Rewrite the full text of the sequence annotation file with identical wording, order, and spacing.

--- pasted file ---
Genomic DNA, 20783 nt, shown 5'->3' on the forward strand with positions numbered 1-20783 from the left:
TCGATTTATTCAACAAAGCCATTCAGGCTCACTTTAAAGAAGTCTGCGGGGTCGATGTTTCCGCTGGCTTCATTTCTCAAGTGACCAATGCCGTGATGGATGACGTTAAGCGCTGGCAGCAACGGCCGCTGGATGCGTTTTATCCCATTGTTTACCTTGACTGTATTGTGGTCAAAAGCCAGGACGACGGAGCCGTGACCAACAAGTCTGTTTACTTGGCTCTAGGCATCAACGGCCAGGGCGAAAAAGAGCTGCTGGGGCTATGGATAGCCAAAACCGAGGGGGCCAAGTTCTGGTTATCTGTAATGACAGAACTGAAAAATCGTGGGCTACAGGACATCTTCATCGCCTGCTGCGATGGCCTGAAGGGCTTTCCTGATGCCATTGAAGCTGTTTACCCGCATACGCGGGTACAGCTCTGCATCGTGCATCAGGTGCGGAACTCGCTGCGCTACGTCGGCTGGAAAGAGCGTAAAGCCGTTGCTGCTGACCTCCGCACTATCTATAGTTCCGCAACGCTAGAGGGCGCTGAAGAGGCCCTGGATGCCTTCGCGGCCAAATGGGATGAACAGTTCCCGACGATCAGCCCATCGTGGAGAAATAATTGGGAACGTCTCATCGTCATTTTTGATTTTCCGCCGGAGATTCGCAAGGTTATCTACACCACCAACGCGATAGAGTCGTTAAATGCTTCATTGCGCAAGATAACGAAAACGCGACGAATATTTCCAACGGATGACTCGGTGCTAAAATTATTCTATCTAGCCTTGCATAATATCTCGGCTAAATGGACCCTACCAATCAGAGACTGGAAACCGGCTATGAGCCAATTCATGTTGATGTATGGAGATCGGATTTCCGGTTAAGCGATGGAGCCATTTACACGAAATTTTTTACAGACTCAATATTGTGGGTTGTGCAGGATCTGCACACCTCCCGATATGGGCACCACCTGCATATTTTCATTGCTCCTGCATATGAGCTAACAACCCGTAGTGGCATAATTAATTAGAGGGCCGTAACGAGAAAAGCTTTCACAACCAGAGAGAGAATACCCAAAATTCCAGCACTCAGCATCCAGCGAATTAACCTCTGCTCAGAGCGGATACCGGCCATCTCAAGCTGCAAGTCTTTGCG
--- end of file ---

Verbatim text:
Genomic DNA, 20783 nt, shown 5'->3' on the forward strand with positions numbered 1-20783 from the left:
TCGATTTATTCAACAAAGCCATTCAGGCTCACTTTAAAGAAGTCTGCGGGGTCGATGTTTCCGCTGGCTTCATTTCTCAAGTGACCAATGCCGTGATGGATGACGTTAAGCGCTGGCAGCAACGGCCGCTGGATGCGTTTTATCCCATTGTTTACCTTGACTGTATTGTGGTCAAAAGCCAGGACGACGGAGCCGTGACCAACAAGTCTGTTTACTTGGCTCTAGGCATCAACGGCCAGGGCGAAAAAGAGCTGCTGGGGCTATGGATAGCCAAAACCGAGGGGGCCAAGTTCTGGTTATCTGTAATGACAGAACTGAAAAATCGTGGGCTACAGGACATCTTCATCGCCTGCTGCGATGGCCTGAAGGGCTTTCCTGATGCCATTGAAGCTGTTTACCCGCATACGCGGGTACAGCTCTGCATCGTGCATCAGGTGCGGAACTCGCTGCGCTACGTCGGCTGGAAAGAGCGTAAAGCCGTTGCTGCTGACCTCCGCACTATCTATAGTTCCGCAACGCTAGAGGGCGCTGAAGAGGCCCTGGATGCCTTCGCGGCCAAATGGGATGAACAGTTCCCGACGATCAGCCCATCGTGGAGAAATAATTGGGAACGTCTCATCGTCATTTTTGATTTTCCGCCGGAGATTCGCAAGGTTATCTACACCACCAACGCGATAGAGTCGTTAAATGCTTCATTGCGCAAGATAACGAAAACGCGACGAATATTTCCAACGGATGACTCGGTGCTAAAATTATTCTATCTAGCCTTGCATAATATCTCGGCTAAATGGACCCTACCAATCAGAGACTGGAAACCGGCTATGAGCCAATTCATGTTGATGTATGGAGATCGGATTTCCGGTTAAGCGATGGAGCCATTTACACGAAATTTTTTACAGACTCAATATTGTGGGTTGTGCAGGATCTGCACACCTCCCGATATGGGCACCACCTGCATATTTTCATTGCTCCTGCATATGAGCTAACAACCCGTAGTGGCATAATTAATTAGAGGGCCGTAACGAGAAAAGCTTTCACAACCAGAGAGAGAATACCCAAAATTCCAGCACTCAGCATCCAGCGAATTAACCTCTGCTCAGAGCGGATACCGGCCATCTCAAGCTGCAAGTCTTTGCG